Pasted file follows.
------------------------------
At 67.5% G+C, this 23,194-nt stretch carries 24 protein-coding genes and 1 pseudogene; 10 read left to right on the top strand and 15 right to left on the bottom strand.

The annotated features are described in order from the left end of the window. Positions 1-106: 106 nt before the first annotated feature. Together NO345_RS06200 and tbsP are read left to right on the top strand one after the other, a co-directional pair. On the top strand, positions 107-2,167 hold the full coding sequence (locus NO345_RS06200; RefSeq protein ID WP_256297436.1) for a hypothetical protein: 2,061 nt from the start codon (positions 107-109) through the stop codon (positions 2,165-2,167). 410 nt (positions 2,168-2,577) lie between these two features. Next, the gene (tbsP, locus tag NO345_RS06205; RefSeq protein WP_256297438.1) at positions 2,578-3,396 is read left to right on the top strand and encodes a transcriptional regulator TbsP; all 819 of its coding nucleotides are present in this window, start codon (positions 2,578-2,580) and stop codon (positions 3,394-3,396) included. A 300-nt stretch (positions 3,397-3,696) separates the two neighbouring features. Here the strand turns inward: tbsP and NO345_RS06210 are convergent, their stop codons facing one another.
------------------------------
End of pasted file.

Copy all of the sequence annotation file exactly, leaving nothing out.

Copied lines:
At 67.5% G+C, this 23,194-nt stretch carries 24 protein-coding genes and 1 pseudogene; 10 read left to right on the top strand and 15 right to left on the bottom strand.

The annotated features are described in order from the left end of the window. Positions 1-106: 106 nt before the first annotated feature. Together NO345_RS06200 and tbsP are read left to right on the top strand one after the other, a co-directional pair. On the top strand, positions 107-2,167 hold the full coding sequence (locus NO345_RS06200; RefSeq protein ID WP_256297436.1) for a hypothetical protein: 2,061 nt from the start codon (positions 107-109) through the stop codon (positions 2,165-2,167). 410 nt (positions 2,168-2,577) lie between these two features. Next, the gene (tbsP, locus tag NO345_RS06205; RefSeq protein WP_256297438.1) at positions 2,578-3,396 is read left to right on the top strand and encodes a transcriptional regulator TbsP; all 819 of its coding nucleotides are present in this window, start codon (positions 2,578-2,580) and stop codon (positions 3,394-3,396) included. A 300-nt stretch (positions 3,397-3,696) separates the two neighbouring features. Here the strand turns inward: tbsP and NO345_RS06210 are convergent, their stop codons facing one another.